Let’s talk a bit about these supposedly broke governments that have been reaching insolvency, and in cases like Iceland in 2006 and Argentina in 2001, have declared bankruptcy. It seems to most, as it would to anyone not ideologically retarded, that for all the public “brokeness” going on, there is always enough money for a bailout for some big bosses. Indeed, there’s never a shortage of money (or credit; whatever you want to call it) when it comes to buying up some big boss’ bad debt, or fleecing the public purse to provide him (them) with a fat tax cut so they can “create jobs” (see: off shore, low wage).
Funnier still, there never seems to be a shortage to pay for militaries to go fight wars so the boss(es) can make (or defend) profits in somebody else’s country. Now, you might think the above quite “natural”, but down here in reality we call that a “massive subsidy.”
So, again, using their undeterred by the boss’s propaganda and threatening posture vision, it may be hard to for public sector workers to swallow making the necessary cuts to save the government budgets. It might for a bit of the old divide and rule strategy. You know the one: pit the overpaid, lazy public sector worker against the realistic, hardworking (generally non-union) worker, while the boss makes off with the big money.
Getting back to Iceland’s bankruptcy in 2008, we see that it could have been worse. Argentina had adopted neo-liberal out-of-control capitalism before they headed straight to a total economic collapse. Ecuador was swindled by the IMF to nationalized its electric utility, the electric rates shot through the roof, people had less to spend for essentials which both caused further poverty and suppressed the economy and on top of that the government no longer had the revenues so it eventually either had to cut services or raise taxes to offset this. In many developing countries, IMF and the World Bank swindled them to open their borders to subsidized US agricultural dumping which decimated their local production, making them highly dependant on food imports and on agro-industrial oligarchy (ADM, etc). Monsanto’s been polluting the world gene pool with patented crop genes. The name of the game is suppressing autonomy of local populations and making them dependant on oligarchies for vital ressources like water, energy, food, money.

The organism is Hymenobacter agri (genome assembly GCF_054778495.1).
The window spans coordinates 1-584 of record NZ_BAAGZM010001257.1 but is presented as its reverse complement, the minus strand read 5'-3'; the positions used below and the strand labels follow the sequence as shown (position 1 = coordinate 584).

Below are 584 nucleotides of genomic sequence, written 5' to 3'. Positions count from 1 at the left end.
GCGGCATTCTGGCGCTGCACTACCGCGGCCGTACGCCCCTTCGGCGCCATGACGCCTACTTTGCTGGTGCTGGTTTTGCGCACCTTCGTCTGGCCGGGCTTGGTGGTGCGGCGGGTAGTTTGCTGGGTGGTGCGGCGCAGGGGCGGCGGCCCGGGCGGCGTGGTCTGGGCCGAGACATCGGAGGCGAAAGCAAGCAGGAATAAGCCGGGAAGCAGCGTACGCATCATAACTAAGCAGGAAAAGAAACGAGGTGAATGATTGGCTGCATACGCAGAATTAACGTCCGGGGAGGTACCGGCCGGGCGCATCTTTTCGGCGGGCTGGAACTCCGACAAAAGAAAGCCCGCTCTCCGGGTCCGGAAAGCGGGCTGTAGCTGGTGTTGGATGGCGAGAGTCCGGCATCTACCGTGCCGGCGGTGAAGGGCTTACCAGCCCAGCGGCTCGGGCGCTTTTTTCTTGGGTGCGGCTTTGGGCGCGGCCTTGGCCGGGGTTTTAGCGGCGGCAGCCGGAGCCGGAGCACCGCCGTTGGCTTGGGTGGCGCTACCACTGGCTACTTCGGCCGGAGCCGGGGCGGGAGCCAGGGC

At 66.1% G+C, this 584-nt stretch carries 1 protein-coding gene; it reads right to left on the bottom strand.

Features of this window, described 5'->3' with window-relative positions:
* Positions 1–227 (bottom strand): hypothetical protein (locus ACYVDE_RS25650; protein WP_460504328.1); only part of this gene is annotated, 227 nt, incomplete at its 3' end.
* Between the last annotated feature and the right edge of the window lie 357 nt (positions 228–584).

Credit Suisse Declares the U.S. a Riskier Investment Than Indonesia
By Megan Carpentier 2/12/10 1:47 PM Washington Independent
Amid fears that Switzerland might come to an agreement with the United States on banking privacy and tax evasion disclosures, Credit Suisse issued a report identifying those countries it determined to have the highest risks of default on their sovereign debts. Number 16 on the list was the United States, based primarily on its 2009 budget deficits and government debt.
Countries ranked less likely to default include corruptocracy Kazakhstan, less-than-reform-minded Indonesia, the debt-ridden Philippines and violence-ridden Colombia. By comparison, U.S. Treasuries prices are up today despite a new issuance this week.
Handy sovereign risk table
Posted by Paul Murphy on Feb 10 16:48.
Looks like Credit Suisse has jonied the conspiracy trying to undermine Spain.
Here’s a ranking of countries by perceived risk, taking into account things like current account balances, public and private debt, and CDS spreads. It comes from a note on the impact of sovereign risk on European banks, published on Wednesday by Jagdeep Kalsi, which you will find in the usual place.
Somehow the CS man has managed to rank Spain above the likes of Latvia, Ireland, Ukraine, Romania and Turkey in terms of riskiness.